Tindo Solar wins contract for SA community housing project

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Tindo Solar wins bid for Australia’s largest solar contract for not-for-profit housing, enabling the Australian manufacturer to increase manufacturing schedule.

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Australian solar module manufacturer Tindo Solar has won a contract to deliver modules for a pilot solar project for not-for-project housing in South Australia.

Tindo won a tender for the contract to deliver 100 rooftop solar systems (each 1.5kW) on 100 rental accommodation homes to be built in regional areas by Unity Housing Company, as part of its northern regional housing initiative.

Tindo operates the Australian owned and managed solar module manufacturing business at Mawson Lakes in South Australia – the only one of its kind in Australia.

The project includes a new commercial model for financing that makes solar energy available to low income people in rental situations, who have traditionally been excluded from the benefits of solar. Unity Housing is looking to extend the roll-out if the pilot is successful.

Unity Housing chairman Frank O’Neill said the company had been exploring a number of ways to reduce electricity costs to its tenants and chose Tindo because they were locally produced, high quality and provided good value for money.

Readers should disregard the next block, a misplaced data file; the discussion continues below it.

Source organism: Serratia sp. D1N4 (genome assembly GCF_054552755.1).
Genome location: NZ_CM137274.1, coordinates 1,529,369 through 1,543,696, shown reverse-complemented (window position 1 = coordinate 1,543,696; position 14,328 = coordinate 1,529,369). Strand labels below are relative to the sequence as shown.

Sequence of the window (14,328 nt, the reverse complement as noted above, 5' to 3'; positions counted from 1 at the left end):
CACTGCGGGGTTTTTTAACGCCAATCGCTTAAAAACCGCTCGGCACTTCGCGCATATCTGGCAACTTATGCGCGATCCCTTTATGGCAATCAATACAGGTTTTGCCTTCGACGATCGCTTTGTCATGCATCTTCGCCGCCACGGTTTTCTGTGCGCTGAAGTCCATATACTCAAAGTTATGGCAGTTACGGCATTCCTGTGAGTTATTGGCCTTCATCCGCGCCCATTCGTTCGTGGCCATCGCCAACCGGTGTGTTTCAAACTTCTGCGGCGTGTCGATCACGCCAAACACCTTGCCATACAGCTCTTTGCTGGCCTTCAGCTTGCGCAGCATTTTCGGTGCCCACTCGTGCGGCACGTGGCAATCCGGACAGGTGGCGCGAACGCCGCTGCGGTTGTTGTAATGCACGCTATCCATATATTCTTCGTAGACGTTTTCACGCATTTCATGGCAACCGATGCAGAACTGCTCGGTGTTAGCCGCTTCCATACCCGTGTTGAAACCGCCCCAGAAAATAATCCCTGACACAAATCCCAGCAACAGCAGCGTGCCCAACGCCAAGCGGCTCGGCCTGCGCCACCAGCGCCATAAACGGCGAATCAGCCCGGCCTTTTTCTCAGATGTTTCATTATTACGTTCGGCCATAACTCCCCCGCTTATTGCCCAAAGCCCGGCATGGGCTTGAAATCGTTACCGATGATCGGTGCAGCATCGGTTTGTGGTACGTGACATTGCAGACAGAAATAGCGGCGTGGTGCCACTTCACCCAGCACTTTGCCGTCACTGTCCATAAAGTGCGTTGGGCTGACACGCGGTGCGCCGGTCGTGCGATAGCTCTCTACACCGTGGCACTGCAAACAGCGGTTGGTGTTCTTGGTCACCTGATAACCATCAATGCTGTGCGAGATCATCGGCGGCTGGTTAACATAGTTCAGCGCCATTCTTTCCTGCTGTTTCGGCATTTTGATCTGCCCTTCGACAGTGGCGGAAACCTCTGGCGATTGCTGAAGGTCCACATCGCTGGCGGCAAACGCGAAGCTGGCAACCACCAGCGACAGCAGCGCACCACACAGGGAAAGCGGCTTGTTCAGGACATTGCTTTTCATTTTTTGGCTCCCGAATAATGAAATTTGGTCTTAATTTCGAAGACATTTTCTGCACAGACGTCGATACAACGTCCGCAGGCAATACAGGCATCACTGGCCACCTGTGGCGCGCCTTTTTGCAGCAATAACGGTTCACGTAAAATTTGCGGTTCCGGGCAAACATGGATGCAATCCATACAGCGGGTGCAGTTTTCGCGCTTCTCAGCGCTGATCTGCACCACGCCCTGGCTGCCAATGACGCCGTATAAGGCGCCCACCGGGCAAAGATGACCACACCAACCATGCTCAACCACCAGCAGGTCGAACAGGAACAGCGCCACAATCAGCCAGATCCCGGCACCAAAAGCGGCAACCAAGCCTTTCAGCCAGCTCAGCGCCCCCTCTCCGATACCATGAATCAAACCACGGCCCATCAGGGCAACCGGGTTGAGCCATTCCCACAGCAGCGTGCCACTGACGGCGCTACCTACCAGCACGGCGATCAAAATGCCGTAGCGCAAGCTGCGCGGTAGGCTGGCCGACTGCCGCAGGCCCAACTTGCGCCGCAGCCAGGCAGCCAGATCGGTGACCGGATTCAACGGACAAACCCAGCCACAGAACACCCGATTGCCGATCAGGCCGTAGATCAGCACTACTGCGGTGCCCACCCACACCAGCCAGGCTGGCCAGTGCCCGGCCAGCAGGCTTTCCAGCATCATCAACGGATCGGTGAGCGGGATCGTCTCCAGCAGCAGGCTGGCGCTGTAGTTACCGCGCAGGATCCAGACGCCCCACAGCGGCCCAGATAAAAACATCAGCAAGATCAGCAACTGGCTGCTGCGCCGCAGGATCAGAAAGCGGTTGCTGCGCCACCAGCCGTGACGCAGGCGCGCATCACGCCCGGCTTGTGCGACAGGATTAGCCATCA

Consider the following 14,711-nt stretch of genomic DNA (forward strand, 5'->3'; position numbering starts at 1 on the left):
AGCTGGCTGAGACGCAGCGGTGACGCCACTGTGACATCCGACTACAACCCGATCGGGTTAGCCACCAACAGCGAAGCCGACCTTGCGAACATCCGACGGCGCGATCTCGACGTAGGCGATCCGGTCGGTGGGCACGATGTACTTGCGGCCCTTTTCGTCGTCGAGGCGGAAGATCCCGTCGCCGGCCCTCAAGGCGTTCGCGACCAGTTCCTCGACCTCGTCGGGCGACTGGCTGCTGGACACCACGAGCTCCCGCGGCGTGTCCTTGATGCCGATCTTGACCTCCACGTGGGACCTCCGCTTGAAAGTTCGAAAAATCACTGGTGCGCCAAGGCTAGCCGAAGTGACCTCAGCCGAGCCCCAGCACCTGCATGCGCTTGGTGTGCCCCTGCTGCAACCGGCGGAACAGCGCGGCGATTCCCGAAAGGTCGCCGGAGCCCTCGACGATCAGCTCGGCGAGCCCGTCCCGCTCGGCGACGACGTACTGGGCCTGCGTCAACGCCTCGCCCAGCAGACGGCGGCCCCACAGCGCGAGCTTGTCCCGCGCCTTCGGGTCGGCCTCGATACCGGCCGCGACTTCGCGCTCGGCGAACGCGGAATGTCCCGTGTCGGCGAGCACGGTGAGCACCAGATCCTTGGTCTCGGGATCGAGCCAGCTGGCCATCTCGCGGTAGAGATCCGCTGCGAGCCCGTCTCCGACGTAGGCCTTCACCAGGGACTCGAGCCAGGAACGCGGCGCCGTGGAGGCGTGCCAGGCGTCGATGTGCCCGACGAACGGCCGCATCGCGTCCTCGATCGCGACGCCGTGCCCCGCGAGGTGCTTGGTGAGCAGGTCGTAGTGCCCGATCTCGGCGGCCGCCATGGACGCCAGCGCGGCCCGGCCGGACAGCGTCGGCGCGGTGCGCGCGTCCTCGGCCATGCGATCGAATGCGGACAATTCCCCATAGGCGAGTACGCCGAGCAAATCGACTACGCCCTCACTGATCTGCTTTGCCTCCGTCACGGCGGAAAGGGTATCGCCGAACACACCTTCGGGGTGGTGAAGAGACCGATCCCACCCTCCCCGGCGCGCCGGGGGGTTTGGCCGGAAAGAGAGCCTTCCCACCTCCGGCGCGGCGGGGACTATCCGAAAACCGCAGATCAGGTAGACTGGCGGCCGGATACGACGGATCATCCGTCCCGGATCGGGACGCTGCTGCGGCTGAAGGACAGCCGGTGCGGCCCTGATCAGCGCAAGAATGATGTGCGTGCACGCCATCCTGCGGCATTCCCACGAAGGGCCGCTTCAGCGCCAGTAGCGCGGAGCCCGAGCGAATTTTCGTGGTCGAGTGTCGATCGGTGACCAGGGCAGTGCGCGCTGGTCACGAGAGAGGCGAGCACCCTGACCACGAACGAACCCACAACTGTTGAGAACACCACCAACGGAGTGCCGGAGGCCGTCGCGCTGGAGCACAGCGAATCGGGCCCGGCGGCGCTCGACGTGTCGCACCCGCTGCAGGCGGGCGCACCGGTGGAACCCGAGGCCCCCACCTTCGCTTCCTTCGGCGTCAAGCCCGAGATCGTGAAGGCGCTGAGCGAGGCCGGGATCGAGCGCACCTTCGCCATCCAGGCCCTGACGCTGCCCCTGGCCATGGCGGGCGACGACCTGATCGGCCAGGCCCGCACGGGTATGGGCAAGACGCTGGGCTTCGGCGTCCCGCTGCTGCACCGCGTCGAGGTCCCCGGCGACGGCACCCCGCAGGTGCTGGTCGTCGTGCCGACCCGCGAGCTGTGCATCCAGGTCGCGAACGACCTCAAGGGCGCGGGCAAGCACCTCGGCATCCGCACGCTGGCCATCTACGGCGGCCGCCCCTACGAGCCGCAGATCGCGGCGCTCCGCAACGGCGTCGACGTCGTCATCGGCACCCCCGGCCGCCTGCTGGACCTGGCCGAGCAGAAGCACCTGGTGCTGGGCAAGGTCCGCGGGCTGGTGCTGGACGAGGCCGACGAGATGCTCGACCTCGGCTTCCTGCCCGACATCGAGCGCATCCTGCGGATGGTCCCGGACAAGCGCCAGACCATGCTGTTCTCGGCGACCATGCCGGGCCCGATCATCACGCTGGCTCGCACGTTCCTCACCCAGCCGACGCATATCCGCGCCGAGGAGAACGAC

“Being environmentally responsible, saving on electricity bills while leaving home occupier with lower electricity bills was a win-win for all concerned and just makes good business sense,” he said in the statement.

The project will use Tindo Solar’s Karra 250 AC solar panel with an in-built micro inverter. The combined installation will represent the largest purchase by a not-for-profit housing company of a locally manufactured solar panels.

Screen Shot 2013-10-18 at 12.47.42 PMTindo began manufacturing at its high-tech and automated plant two years ago and said the contract, and a recent tender win to provide solar systems for Salisbury Council, would enable it to increase production, extend shifts during the week and add a Saturday shift.

Tindo says the AC module with micro-inverters included a 25-year guarantee.

“This is a genuine long-lived product with no “corners” cut in the materials used. Many panels currently for sale in Australia use suspect materials to achieve and artificially low price resulting in questionable energy output and life expectancy of the panel,” it said in a statement.

The housing program is supported by $5 million from the Federal Government’s Regional Development Australia Fund and will be focused on at least nine regional towns such as Port Augusta, Port Pirie, Whyalla, Laura, Saddleworth and Burra.

Ecoplus Energy is the project developer.

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